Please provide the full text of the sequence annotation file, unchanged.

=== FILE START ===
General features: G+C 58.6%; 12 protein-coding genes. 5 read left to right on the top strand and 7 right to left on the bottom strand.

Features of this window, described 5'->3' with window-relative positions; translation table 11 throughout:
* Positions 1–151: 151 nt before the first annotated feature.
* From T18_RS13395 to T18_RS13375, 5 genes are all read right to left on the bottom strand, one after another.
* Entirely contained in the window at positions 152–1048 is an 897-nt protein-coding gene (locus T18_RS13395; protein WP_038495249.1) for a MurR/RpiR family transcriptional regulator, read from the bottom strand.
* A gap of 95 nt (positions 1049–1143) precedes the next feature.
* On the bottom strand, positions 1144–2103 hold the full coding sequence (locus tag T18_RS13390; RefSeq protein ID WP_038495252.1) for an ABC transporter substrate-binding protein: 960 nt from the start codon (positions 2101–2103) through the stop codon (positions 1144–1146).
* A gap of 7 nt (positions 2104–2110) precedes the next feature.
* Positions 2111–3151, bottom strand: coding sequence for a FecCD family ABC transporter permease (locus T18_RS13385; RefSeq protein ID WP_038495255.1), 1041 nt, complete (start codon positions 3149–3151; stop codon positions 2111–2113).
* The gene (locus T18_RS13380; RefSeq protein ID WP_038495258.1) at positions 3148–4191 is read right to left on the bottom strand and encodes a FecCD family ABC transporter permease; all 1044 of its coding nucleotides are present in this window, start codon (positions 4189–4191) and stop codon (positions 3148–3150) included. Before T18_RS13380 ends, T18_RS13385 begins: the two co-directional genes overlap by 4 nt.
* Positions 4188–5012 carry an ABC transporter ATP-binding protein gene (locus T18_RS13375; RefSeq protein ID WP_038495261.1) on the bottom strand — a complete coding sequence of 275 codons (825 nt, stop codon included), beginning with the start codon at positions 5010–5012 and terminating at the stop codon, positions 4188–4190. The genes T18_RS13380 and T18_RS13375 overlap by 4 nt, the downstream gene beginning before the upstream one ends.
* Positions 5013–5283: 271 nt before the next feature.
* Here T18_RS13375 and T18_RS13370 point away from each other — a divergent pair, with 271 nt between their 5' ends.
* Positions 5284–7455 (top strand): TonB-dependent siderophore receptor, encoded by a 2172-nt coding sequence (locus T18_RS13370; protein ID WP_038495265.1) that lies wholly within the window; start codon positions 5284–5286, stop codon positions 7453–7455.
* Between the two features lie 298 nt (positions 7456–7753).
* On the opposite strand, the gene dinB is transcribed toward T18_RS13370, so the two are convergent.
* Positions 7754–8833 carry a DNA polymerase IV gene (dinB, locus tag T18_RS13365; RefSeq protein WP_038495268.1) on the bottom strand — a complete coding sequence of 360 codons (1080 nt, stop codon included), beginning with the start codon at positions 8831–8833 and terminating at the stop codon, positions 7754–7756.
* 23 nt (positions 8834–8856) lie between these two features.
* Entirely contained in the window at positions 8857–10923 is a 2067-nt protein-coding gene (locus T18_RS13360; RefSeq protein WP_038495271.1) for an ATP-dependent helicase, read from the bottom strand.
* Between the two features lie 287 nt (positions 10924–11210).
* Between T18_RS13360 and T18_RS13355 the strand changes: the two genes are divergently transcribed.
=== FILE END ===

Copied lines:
General features: G+C 58.6%; 12 protein-coding genes. 5 read left to right on the top strand and 7 right to left on the bottom strand.

Features of this window, described 5'->3' with window-relative positions; translation table 11 throughout:
* Positions 1–151: 151 nt before the first annotated feature.
* From T18_RS13395 to T18_RS13375, 5 genes are all read right to left on the bottom strand, one after another.
* Entirely contained in the window at positions 152–1048 is an 897-nt protein-coding gene (locus T18_RS13395; protein WP_038495249.1) for a MurR/RpiR family transcriptional regulator, read from the bottom strand.
* A gap of 95 nt (positions 1049–1143) precedes the next feature.
* On the bottom strand, positions 1144–2103 hold the full coding sequence (locus tag T18_RS13390; RefSeq protein ID WP_038495252.1) for an ABC transporter substrate-binding protein: 960 nt from the start codon (positions 2101–2103) through the stop codon (positions 1144–1146).
* A gap of 7 nt (positions 2104–2110) precedes the next feature.
* Positions 2111–3151, bottom strand: coding sequence for a FecCD family ABC transporter permease (locus T18_RS13385; RefSeq protein ID WP_038495255.1), 1041 nt, complete (start codon positions 3149–3151; stop codon positions 2111–2113).
* The gene (locus T18_RS13380; RefSeq protein ID WP_038495258.1) at positions 3148–4191 is read right to left on the bottom strand and encodes a FecCD family ABC transporter permease; all 1044 of its coding nucleotides are present in this window, start codon (positions 4189–4191) and stop codon (positions 3148–3150) included. Before T18_RS13380 ends, T18_RS13385 begins: the two co-directional genes overlap by 4 nt.
* Positions 4188–5012 carry an ABC transporter ATP-binding protein gene (locus T18_RS13375; RefSeq protein ID WP_038495261.1) on the bottom strand — a complete coding sequence of 275 codons (825 nt, stop codon included), beginning with the start codon at positions 5010–5012 and terminating at the stop codon, positions 4188–4190. The genes T18_RS13380 and T18_RS13375 overlap by 4 nt, the downstream gene beginning before the upstream one ends.
* Positions 5013–5283: 271 nt before the next feature.
* Here T18_RS13375 and T18_RS13370 point away from each other — a divergent pair, with 271 nt between their 5' ends.
* Positions 5284–7455 (top strand): TonB-dependent siderophore receptor, encoded by a 2172-nt coding sequence (locus T18_RS13370; protein ID WP_038495265.1) that lies wholly within the window; start codon positions 5284–5286, stop codon positions 7453–7455.
* Between the two features lie 298 nt (positions 7456–7753).
* On the opposite strand, the gene dinB is transcribed toward T18_RS13370, so the two are convergent.
* Positions 7754–8833 carry a DNA polymerase IV gene (dinB, locus tag T18_RS13365; RefSeq protein WP_038495268.1) on the bottom strand — a complete coding sequence of 360 codons (1080 nt, stop codon included), beginning with the start codon at positions 8831–8833 and terminating at the stop codon, positions 7754–7756.
* 23 nt (positions 8834–8856) lie between these two features.
* Entirely contained in the window at positions 8857–10923 is a 2067-nt protein-coding gene (locus T18_RS13360; RefSeq protein WP_038495271.1) for an ATP-dependent helicase, read from the bottom strand.
* Between the two features lie 287 nt (positions 10924–11210).
* Between T18_RS13360 and T18_RS13355 the strand changes: the two genes are divergently transcribed.